2000 – 2002 (Design Proposal) | London, UK
Plantation Place Galleria
The Plantation Place Galleria is a covered semi-public passageway between two phases of a new office development in the heart of the City of London.
The design is a transparent glass roof with a minimal number of structural elements. To achieve this, the glass is applied as the primary structural element, forming a compression vault. The east-west orientation of the passageway and the transparency of the glass vault open up views to St Margaret Pattens’ spire by Sir Christopher Wren and Nicholas Hawksmoor and create a light filled link across the block.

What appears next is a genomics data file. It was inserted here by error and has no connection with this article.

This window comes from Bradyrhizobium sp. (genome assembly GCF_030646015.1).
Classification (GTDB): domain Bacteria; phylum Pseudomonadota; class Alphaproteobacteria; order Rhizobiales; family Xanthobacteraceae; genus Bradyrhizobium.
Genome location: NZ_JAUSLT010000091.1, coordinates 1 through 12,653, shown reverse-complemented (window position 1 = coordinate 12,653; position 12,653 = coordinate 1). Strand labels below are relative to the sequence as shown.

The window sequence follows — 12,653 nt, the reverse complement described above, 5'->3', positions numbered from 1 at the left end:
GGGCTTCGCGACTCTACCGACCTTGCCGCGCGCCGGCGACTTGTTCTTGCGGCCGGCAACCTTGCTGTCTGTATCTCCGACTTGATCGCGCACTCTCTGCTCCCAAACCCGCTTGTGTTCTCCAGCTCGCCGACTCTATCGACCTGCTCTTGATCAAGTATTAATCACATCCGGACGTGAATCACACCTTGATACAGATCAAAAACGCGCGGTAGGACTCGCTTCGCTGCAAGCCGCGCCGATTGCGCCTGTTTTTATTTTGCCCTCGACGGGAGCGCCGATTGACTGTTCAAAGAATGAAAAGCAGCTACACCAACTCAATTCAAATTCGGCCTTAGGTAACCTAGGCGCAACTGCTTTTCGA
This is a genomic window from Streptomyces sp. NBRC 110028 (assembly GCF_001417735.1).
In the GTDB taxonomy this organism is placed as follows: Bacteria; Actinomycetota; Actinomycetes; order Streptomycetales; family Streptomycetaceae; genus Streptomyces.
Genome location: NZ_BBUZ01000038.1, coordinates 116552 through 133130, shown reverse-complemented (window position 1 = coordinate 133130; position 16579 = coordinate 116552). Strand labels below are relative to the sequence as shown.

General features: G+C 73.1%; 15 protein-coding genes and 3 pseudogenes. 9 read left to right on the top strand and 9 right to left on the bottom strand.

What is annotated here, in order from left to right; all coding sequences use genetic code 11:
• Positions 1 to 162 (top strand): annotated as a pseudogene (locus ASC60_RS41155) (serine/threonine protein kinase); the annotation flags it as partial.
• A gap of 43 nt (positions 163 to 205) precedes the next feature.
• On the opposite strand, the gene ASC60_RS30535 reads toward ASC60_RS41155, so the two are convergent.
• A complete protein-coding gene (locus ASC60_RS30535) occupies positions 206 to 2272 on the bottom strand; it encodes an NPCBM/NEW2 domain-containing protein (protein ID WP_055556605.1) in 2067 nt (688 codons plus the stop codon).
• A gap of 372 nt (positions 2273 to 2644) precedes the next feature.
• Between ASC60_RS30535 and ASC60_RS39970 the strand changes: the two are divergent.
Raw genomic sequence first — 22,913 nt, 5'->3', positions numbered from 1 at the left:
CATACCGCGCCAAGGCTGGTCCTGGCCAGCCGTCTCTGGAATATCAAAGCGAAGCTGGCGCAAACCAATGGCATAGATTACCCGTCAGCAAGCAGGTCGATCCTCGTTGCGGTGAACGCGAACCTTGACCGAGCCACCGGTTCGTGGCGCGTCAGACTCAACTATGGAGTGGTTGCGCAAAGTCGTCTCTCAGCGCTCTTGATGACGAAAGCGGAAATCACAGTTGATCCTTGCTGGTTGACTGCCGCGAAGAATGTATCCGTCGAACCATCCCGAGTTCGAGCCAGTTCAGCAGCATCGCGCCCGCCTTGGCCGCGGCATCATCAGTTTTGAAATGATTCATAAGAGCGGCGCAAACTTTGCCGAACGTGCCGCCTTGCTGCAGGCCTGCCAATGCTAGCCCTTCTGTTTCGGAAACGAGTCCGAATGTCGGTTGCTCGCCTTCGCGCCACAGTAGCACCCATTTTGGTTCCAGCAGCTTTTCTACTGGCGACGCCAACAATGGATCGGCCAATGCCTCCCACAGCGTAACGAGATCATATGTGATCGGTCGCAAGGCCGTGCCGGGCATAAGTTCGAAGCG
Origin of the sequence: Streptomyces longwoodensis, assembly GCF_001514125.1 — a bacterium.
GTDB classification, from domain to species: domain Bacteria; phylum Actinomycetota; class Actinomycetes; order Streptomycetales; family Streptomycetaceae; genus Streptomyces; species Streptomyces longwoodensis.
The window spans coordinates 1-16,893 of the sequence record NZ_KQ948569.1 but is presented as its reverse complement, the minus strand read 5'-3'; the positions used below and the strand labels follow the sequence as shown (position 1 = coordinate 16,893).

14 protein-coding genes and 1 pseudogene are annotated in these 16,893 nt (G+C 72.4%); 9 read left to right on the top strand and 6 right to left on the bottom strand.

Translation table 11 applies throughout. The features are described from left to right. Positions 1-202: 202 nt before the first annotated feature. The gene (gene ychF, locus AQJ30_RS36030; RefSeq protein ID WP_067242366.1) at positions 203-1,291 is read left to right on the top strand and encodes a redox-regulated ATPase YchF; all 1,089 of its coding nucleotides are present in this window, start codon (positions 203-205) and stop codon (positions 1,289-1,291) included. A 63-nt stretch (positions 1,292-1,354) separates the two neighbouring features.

The shape of the roof is based on a translational geometry to accommodate the tapered plan, creating a double curved surface. The roof uses the compressive strength of the glass and rests on steel brackets fixed to the main building on the north side, and on a 14m-high glass wall on the south side. The translucent south wall is semi-reflective with highly-reflective vertical blades between that catch the light of the sky behind the viewer, creating bright, vertical lines that draw the eye up to the spire.
Natural light is re-directed down into the narrow tapered space from reflectors positioned on the building to the north and above the level of the Galleria. Simple, fixed, specular metal louvres reflect winter light into the space but prevent high summer light being reflected off the façade. Outside air for the offices is pre-heated in winter by being drawn through the Galleria.
Plantation Place, London, UK
British Land, London, UK
2000 – 2002